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  1. After finishing wrapping and packing latest tool-sales for delivery,    I needed a distraction, so started looking through some tool chests that I bought the other day. (Five chests, that have been stored by the sellers family for more than 60 years!).

    Tool chests

    The first chest drew my attention to some saws. See attached photo. Three had 'London' pattern handles with the fourth being an eight inch dovetail saw fitted with an open or pistol grip handle.

    toolcshest saws early makers

    Top saw in the pic is a 22" crosscut saw made by an uncommonly found maker - W H Mitchell of Limehouse, London.

    The biggest saw is a 28" ripsaw marked by Frost of Dove Street, Norwich, another rarerity.

    The steel backed  tenon and dovetail saws are both by Buck of London .

    All have handles made of beech secured with brass split nut saw screws.

    When cleaned up sympathectically, the will be good for display purposes or as a talking point for collector of 19th century English Saws.

    If time permits, they will be for sale in a few days time, on the Old Tool Mart website shop. www.oldtoolmart.co.uk

    Lots more goodies to come from these chests, soon!

    Any questions or need more info, please message me. 😎

  2. Pulled an interesting looking piece of metal, out of an old carpenters tool-chest -  an adjustable angle adapter bit stock !!

    A light clean on the chuck shows the maker as Q.S. Backus, of Holyoke, Ma. USA and a patent date of 1872.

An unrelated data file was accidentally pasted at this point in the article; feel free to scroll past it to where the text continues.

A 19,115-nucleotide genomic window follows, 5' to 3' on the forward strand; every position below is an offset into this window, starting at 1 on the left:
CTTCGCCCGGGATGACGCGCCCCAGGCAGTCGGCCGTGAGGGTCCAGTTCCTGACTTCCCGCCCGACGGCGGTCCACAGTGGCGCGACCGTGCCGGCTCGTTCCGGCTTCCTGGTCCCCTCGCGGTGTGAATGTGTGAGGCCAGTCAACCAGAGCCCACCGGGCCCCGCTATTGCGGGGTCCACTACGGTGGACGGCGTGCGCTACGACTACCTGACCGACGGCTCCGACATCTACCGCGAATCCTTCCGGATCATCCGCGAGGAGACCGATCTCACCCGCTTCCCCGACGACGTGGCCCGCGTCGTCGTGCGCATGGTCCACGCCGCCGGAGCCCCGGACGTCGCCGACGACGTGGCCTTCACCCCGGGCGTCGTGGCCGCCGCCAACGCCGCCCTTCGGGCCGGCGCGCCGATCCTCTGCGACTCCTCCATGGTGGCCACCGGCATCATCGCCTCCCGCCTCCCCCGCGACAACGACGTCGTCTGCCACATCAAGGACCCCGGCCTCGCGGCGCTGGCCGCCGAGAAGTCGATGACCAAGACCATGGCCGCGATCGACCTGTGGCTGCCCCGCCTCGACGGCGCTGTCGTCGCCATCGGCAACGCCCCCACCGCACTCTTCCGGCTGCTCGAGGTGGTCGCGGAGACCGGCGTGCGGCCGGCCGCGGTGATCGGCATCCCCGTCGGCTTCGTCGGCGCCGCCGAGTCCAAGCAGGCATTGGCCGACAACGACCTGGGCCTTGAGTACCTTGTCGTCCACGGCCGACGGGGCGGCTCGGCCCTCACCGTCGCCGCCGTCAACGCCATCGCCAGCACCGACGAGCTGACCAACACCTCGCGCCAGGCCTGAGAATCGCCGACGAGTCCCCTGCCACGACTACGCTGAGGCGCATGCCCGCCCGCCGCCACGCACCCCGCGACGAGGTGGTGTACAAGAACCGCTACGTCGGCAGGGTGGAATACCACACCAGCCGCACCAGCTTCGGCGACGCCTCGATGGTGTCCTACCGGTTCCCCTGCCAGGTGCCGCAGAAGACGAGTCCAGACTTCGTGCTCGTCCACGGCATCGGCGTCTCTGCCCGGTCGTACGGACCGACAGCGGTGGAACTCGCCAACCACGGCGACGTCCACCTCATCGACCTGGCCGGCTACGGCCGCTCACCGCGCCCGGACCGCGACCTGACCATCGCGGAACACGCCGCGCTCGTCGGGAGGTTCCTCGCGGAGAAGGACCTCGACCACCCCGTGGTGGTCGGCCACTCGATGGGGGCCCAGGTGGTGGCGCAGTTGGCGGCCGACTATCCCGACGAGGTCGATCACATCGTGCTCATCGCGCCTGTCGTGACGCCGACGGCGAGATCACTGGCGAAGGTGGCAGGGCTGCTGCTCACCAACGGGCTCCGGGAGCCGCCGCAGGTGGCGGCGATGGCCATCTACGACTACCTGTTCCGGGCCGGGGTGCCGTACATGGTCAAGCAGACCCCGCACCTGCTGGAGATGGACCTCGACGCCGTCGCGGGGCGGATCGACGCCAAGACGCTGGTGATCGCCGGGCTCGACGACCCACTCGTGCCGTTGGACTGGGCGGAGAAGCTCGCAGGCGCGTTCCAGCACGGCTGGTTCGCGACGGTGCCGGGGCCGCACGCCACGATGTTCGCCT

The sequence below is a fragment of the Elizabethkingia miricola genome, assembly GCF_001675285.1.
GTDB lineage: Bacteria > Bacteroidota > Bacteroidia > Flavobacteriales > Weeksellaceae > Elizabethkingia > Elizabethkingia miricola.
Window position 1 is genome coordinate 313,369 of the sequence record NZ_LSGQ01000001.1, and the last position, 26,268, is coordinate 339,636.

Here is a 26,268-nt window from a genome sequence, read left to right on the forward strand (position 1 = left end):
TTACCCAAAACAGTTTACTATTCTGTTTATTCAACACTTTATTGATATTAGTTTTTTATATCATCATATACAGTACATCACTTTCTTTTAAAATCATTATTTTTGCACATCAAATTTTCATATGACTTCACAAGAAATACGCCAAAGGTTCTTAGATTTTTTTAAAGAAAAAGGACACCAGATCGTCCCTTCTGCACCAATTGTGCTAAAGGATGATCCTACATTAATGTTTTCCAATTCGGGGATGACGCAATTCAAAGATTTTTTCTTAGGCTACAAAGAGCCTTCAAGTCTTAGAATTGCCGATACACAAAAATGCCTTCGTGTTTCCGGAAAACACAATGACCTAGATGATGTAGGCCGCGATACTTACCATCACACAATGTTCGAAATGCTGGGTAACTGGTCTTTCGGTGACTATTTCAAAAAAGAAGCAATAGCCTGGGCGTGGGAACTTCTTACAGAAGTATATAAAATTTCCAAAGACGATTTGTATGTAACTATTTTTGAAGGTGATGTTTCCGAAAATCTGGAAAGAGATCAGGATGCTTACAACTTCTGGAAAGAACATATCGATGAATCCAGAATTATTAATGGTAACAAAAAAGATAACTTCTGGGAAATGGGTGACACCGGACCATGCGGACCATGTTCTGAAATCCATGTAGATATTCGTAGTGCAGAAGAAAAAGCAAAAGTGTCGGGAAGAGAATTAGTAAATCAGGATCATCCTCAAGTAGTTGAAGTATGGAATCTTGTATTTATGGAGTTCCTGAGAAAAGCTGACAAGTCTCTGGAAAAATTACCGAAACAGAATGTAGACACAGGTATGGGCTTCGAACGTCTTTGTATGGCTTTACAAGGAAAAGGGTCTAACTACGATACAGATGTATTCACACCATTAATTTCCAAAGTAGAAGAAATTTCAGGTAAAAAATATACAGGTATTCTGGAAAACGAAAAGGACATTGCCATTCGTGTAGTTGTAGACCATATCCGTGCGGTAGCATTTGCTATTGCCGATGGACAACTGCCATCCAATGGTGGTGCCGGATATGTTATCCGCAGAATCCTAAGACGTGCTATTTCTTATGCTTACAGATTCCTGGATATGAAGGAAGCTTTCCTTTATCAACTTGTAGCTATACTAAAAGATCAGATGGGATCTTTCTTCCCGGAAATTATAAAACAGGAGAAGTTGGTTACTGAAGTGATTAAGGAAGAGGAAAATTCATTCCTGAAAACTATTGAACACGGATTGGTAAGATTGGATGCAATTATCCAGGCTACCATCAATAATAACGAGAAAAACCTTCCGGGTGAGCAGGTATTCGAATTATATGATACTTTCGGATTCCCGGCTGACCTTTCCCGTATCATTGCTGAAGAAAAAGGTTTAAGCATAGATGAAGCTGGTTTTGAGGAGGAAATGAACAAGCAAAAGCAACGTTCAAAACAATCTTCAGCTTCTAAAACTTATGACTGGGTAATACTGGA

Q S Backus priceList

    Never seen this particular model before, so did some searching through old catalogues and online.

    Quimby Silas Backus was a serial patentee, of vises, bit braces and adapters.

    Quimby Silas Backus

    Famously, he was one of the initial founders of the Millers Falls Company, but after only a few years went his own way.

    At the time of its introduction, the Backus adjustable angular bit stock was far more sophisticated than similar devices on the market. Its single universal joint and bifurcated design, however, were not patentable features, and as a result, protection was limited to its locking adjustment mechanism.

    Possibly a useful addition to the toolkit for professional woodworkers at that time - giving the ability to use a brace for drilling or screwdriving ( with the appropriate bits) at various angles and hard to get places!

    Backus bit brace adapter

    His full story is quite varied, and he changed companies that he worked for, or started, or was a partner in, on a regular basis.

    You can search the full story online, with all its ups and downs, fascinating reading.

    Anyhow, it has now found a place on the 'for sale shelf'' at Old Tool Mart !!!